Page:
Sculptor Arentz creates portrait busts of U.S. presidents
Joe F. Bodenstein, Europäische Kulturstiftung
Reagan, Bush, Strauss, Karajan and Bernstein in the "Gallery of Leading Contemporaries" - "Environmental Eagle" pleases Prince Charles
By Joe F. Bodenstein
Former U.S. presidents Ronald Reagan and George Bush plan to have placed in their memorial archives portrait busts which were modeled by the German sculptor Kurt Arentz. The busts, commissioned while these political leaders were still in office, are already part of their collections. In thank-you notes to "Dear Kurt", both men expressed their satisfaction with the works and their admiration for the 62-year old artist.
"Men and animals are the central theme of my work," said Arentz during an interview with the Associated Press in his studio in Leverkusen. "To give artistic form to creation means to awaken responsibility for the preservation of creation." In addition to sculpting animals, Arentz has sculpted more and more of the so-called "higher animals" in the last 15 years. Included in the "Gallery of Leading Contemporaries" are portrait busts of Franz Josef Strauss, among others, which are now displayed in official places. The bust of Axel Springer in the Berlin Publishing House was also done by Arentz, as were the busts of conductors Herbert von Karajan and Leonard Bernstein. Both of the latter were acquired by the U.S. Museum of European Art in upstate New York.
A bust of Ulrike Meyfarth, two-time Olympic winner in the high jump, also numbers among the works of Arentz, who seeks to combine realism with the abstract in his art. "In a portrait bust, the person portrayed should be recognizable in every respect," says Arentz. "Upon the real, I place the surreal, which allows me to depict the hidden essence of a human being." This is just as important with politicians as with other personalities. "Not just the good side, but also the soul should be visible. This does not always please the model."
According to Arentz, numbering among his more pleasant models were, in addition to both U.S. presidents, former German president Karl Carstens, SPD Chancellor Willy Brandt, Sir Peter Ustinov and the Viennese painter Ernst Fuchs. "German politicians find it more difficult to let themselves be sculpted. They fear they will be criticized for showing off." Arentz considers this fear unreasonable however. "What visual reminders do we have today of the first German chancellor Konrad Adenauer or the economic miracle man Ludwig Erhard? Primarily the portraits which artists have painted and sculpted.
Masterly animal sculptures as ecology prizes
The portait busts of Reagan and Bush have brought Arentz international acclaim as the "presidential sculptor". The "American affair" began already during the term of Chancellor Helmut Kohl's predecessor Helmut Schmidt. The former SPD Chancellor bestowed upon Reagan a gift from the nation of a pair of bald sea eagles which had been bred by wildlife conservationist Horst Niesters at the Hellenthal Game Preserve. This pair of threatened species was released in a game preserve in the United States. Arentz sculpted these eagles for the White House in Washington.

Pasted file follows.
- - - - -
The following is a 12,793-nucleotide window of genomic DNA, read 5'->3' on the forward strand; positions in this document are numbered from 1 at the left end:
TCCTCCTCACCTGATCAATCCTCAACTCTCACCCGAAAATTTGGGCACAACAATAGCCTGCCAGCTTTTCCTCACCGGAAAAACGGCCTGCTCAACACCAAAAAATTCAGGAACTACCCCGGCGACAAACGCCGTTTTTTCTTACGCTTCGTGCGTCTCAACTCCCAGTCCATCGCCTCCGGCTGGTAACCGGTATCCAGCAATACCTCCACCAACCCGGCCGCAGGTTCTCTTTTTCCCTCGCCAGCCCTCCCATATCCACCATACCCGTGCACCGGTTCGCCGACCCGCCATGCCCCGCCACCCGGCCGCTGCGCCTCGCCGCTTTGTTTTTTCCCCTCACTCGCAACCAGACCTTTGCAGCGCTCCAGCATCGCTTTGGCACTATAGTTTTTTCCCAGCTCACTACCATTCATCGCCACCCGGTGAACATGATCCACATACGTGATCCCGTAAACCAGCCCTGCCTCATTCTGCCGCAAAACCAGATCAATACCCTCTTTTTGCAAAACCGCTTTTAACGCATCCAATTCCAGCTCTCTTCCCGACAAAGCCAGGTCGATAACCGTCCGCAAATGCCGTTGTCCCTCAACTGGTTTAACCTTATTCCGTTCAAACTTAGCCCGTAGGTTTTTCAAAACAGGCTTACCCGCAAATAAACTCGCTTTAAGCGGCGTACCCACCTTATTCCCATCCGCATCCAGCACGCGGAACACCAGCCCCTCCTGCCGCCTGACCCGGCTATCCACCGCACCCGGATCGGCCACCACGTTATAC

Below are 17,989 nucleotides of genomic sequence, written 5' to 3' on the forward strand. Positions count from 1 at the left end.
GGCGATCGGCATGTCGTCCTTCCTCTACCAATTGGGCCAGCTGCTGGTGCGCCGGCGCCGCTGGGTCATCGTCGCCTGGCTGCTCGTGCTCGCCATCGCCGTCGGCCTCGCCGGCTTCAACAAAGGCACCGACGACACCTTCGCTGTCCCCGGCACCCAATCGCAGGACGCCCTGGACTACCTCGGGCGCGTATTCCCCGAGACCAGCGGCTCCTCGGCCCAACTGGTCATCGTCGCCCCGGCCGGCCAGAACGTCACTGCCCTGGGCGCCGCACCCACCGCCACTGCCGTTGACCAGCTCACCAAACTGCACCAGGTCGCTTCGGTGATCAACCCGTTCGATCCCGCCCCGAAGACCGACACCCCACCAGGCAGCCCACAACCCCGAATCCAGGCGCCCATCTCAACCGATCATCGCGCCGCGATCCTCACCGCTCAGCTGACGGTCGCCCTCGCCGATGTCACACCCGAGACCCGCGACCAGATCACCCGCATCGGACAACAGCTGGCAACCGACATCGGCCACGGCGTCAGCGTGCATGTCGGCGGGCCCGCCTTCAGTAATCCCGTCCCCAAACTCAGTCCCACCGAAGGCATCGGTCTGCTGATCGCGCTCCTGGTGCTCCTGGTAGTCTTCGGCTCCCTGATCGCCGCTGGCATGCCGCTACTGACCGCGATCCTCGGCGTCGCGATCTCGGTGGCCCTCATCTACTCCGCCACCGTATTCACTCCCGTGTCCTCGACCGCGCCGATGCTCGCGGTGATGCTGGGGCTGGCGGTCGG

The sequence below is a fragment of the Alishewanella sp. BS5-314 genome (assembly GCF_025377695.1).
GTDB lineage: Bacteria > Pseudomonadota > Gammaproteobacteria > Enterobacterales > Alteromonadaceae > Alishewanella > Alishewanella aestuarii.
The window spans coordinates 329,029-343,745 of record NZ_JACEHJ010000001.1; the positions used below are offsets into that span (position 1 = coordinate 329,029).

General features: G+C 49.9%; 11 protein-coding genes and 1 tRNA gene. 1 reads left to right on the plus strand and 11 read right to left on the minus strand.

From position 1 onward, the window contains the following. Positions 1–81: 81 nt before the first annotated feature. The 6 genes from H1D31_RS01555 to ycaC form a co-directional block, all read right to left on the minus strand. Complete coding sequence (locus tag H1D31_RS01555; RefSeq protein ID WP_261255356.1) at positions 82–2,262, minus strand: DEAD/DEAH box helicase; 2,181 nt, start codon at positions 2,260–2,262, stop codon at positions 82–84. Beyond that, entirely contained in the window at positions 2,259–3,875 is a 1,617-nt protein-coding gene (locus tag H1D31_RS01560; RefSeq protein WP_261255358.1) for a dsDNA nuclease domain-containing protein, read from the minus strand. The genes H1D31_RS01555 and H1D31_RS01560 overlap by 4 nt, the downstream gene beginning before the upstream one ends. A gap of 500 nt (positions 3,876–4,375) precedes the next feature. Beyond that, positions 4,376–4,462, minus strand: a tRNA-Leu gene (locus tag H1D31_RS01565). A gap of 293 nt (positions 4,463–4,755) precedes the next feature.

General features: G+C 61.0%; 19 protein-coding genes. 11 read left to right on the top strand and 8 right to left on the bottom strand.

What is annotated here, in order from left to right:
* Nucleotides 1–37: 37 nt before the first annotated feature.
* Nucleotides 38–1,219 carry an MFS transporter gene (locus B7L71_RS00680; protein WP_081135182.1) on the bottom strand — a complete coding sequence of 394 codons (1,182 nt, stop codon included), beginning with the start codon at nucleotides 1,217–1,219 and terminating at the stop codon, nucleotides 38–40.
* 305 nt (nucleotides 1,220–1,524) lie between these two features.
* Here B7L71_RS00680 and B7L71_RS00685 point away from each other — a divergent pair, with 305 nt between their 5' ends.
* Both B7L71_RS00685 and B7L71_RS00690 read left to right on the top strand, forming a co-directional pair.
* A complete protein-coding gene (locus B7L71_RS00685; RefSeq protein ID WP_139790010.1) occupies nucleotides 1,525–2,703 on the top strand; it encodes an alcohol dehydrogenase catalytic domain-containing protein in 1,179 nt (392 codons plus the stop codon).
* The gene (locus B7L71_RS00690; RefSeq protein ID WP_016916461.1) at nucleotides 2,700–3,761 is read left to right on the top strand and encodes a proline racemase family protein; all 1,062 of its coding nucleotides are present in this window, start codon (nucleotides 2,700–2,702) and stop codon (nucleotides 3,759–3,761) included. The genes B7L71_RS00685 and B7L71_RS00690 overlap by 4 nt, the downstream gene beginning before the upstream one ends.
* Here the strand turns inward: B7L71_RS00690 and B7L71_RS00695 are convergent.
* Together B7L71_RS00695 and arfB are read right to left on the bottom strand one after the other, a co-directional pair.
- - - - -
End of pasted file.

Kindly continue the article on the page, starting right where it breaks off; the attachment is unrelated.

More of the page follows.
Another of Arentz's eagle sculptures was ultimately chosen as the ecological prize of the "International Committee of Artists for Ecology," which German foreign minister Klaus Kinkel and committee president John Zavrel presented to the British heir apparent, Prince Charles. For the ecological prize of the Foundation for Environmental Studies, Arentz sculpted the "far-sighted falcon". One of these will soon be "flying" on the desk of former German foreign minister, Hans Dietrich Genscher.
At the suggestion of wildlife conservationist and television writer Heinz Sielmann, Arentz sculpts animals threatened with extinction. "These small and large bronze sculptures are meant not only to give joy to art lovers, but also to stimulate environmental awareness," says Arentz. In addition to his favorite subjects of the bull, the horse and the owl, the Master has plans for something even bigger: a cycle of "man in the year 2000" for the turn of the century. "I cannot imagive anything in art more beautiful than portraying over and over again man as he was created."
Several small sculptures -- bulls, eagles, and portraits -- by Kurt Arentz are on currently on display at the Museum of European Art, 10545 Main Street, Clarence, New York (USA). Also two interesting books about the life and work of Kurt Arentz are available. Interesting information about Kurt Arentz can be also found on the World Wide Web at: http://www.meaus.com